Monday, July 16, 2012
Harper Collins, 2012
Laurel Shelton and her brother Hank live alone in the Cove, a piece of land in the Appalachians of North Carolina. Their parents bought this land cheap because the locals have long considered it to be cursed. It doesn’t help that Laurel has a deep purple birthmark on her face that has marked her as a witch and further ostracized her from the people in town. While Hank was away fighting in World War I, Laurel led a lonely existence on the farm, an elderly neighbor her only friend. Now that Hank has come back from the war, wounded and without one hand, she is not sure they can survive without help. She is living day to day, wondering what their future might be.
One day Laurel hears a flute on the mountain and she follows the sound to a solitary man who has set up camp there. Without telling Hank, she finds herself sneaking up there to spy on the man. One day she finds him ill and brings him to their cabin to nurse him back to health. Walter is mute and can only communicate by written notes, but his presence brings new life to the cabin – and to Laurel. Soon Walter is helping Hank on the farm, but he and Laurel have fallen in love and have made plans to run away together. Unfortunately, the local army recruiter hears rumors of this stranger and discovers that Walter is hiding something that once discovered could have tragic consequences.
Although this novel has lovely language that makes the story come alive, the ending was so devastating, disturbing and disappointing that I'm having difficulty reviewing it fairly. Why build such a captivating story if it ends like this? Why create some characters that are so realistic and likeable and then create another character that has so much power and corruption that he can completely take over the novel and ruin it? I can't decide if the author just couldn't decide how to end the story (what's wrong with a deserving character being happy for once in her poor life?) or if he wanted to shock complacent readers. Or maybe he just wanted his novel to be unpredictable.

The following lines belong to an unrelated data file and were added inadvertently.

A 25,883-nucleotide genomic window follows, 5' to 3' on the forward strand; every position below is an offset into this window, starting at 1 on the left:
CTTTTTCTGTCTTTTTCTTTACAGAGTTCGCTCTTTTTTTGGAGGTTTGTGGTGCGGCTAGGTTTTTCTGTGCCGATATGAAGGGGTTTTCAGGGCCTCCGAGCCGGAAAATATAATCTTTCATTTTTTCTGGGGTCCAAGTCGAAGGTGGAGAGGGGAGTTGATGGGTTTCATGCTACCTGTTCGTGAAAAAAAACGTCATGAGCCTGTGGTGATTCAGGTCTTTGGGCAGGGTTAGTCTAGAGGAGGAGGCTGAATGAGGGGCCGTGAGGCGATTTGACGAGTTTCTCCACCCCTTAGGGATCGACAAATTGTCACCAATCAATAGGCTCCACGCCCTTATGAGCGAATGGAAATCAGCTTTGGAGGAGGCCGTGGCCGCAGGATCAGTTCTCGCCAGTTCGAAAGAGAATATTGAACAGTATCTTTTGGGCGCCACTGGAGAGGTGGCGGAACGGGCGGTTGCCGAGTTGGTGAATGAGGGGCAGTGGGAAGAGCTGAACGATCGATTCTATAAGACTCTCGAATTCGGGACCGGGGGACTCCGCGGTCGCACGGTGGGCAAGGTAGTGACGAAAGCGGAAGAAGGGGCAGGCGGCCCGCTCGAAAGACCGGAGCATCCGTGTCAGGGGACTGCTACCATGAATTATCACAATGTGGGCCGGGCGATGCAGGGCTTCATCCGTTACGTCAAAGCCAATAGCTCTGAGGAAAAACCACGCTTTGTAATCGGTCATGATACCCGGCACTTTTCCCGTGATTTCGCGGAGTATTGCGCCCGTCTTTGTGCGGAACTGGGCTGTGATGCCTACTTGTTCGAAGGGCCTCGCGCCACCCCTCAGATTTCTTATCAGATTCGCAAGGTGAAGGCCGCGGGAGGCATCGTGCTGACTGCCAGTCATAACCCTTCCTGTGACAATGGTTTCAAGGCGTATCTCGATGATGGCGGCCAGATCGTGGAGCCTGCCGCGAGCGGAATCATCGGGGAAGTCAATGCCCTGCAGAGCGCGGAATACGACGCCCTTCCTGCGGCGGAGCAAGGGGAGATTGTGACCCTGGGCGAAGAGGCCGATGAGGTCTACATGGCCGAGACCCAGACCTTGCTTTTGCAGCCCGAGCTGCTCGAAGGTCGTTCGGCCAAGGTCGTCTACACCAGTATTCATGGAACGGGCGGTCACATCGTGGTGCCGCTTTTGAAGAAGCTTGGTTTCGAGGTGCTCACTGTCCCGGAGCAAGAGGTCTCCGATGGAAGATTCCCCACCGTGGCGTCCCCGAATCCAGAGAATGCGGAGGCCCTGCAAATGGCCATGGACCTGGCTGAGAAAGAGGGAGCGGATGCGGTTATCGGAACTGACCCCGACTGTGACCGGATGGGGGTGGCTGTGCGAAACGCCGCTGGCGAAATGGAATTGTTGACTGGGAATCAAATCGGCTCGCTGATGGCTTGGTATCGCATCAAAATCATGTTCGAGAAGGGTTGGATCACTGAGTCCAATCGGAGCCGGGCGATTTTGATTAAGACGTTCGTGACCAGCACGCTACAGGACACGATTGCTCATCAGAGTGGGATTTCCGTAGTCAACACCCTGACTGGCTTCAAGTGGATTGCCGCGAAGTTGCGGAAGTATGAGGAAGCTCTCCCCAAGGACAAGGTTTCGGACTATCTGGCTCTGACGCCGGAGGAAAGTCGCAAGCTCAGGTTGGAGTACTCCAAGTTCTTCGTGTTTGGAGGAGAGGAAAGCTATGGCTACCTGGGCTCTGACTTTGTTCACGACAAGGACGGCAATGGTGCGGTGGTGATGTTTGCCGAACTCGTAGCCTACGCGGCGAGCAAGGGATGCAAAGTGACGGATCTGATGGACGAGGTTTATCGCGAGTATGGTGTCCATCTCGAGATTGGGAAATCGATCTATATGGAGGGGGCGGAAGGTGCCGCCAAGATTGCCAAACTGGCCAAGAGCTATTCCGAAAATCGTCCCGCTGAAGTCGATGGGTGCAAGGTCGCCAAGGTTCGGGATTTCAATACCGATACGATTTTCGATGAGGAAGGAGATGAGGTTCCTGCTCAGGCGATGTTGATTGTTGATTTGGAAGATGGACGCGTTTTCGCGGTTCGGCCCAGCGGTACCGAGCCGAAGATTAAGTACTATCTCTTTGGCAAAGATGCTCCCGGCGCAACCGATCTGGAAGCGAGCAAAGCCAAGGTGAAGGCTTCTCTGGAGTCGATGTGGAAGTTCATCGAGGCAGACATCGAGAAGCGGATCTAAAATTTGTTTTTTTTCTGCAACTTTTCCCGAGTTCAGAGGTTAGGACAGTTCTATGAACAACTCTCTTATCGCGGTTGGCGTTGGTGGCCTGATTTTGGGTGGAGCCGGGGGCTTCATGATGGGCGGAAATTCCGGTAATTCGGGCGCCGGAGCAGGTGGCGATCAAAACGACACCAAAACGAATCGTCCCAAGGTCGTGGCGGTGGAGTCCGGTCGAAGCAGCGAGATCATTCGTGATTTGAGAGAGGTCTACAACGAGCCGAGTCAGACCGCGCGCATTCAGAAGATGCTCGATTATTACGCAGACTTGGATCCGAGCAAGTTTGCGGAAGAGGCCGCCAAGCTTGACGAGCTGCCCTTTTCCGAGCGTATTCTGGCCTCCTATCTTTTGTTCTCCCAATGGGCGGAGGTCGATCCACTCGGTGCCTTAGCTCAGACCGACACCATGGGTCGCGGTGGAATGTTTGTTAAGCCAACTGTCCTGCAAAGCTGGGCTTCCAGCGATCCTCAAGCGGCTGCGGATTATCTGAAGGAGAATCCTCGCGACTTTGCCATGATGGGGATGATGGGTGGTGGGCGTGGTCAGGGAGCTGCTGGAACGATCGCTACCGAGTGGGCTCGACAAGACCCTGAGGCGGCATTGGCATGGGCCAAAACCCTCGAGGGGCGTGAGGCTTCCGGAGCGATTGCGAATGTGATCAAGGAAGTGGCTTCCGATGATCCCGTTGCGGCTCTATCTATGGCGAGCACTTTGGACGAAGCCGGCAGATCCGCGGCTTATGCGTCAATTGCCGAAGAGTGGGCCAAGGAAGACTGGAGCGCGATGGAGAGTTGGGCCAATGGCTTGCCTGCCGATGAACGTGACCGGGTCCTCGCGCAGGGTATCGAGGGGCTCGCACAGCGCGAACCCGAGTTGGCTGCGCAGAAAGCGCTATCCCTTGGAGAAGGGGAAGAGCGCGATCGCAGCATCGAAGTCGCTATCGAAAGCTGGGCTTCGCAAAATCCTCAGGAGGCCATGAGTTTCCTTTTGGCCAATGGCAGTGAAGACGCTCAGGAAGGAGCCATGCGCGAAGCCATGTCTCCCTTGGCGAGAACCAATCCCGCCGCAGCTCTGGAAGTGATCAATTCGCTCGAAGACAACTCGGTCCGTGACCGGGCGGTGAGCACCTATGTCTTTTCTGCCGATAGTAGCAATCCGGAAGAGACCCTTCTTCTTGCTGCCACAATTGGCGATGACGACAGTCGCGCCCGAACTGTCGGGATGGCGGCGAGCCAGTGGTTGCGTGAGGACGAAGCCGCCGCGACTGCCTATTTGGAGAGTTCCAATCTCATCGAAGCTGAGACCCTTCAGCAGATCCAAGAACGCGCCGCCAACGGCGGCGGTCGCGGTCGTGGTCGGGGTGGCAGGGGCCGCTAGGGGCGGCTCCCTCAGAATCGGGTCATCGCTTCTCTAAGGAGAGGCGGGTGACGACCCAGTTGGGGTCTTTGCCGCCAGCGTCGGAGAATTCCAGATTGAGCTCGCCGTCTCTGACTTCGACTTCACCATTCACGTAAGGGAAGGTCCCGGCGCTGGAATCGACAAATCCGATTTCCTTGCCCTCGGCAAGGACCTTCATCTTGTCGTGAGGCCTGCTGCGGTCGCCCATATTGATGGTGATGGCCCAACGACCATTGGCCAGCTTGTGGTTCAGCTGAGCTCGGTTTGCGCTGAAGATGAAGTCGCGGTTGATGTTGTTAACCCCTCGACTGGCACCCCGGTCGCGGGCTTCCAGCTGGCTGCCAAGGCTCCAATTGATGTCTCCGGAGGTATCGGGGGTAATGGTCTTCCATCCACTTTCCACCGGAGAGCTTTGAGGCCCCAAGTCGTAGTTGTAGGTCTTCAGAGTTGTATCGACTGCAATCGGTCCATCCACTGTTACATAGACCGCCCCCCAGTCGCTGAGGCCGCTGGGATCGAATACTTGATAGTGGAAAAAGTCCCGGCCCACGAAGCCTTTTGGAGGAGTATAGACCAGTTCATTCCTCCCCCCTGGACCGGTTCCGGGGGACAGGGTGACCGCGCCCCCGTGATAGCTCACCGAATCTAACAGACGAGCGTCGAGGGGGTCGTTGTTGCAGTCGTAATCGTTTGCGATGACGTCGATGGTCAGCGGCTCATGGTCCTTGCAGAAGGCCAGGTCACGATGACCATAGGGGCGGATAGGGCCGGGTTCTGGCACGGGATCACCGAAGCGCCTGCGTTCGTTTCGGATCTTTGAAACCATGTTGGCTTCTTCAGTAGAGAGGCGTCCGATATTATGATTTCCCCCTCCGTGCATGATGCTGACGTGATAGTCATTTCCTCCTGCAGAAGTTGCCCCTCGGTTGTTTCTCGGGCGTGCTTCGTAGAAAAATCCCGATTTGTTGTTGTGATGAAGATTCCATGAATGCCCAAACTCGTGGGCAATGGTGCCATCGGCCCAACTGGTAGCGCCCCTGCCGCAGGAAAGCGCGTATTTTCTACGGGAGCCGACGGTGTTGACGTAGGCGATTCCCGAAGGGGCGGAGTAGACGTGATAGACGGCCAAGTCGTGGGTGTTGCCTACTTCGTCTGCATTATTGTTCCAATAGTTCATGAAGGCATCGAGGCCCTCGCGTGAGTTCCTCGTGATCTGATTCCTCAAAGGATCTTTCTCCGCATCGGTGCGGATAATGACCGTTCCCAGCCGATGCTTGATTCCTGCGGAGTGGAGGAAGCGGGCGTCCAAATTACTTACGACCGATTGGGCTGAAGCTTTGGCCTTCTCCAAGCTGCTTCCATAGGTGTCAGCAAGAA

I loved this book until it ended. Then I promptly forgot all about it until it was time for this review. Maybe that says it all.
Other novels by this author:
One Foot in Eden (2002)
Saints at the River (2004)
The World Made Straight (2006)
Other titles you may enjoy:
This Rock by Robert Morgan (2001)
In the Appalachian Mountains of the 1920s, the Powell brothers struggle to figure out their place in the world and their relationship with each other, as Moody drifts into alcohol and gambling, while Muir's path changes their family forever.
Nightwoods by Charles Frazier (2011)
Named the guardian of her murdered sister's troubled twins, Luce struggles to build a family with the children before being targeted by the twins' father--her sister's killer--who believes that the children are in possession of a stolen cache of money.
Work Song by Ivan Doig (2010)
In 1919, itinerant schoolteacher Morrie Morgan journeys to Butte in the hopes of making his fortune in copper mining but finds instead a rich assortment of local characters before an encounter with a former student leads to a violent union uprising.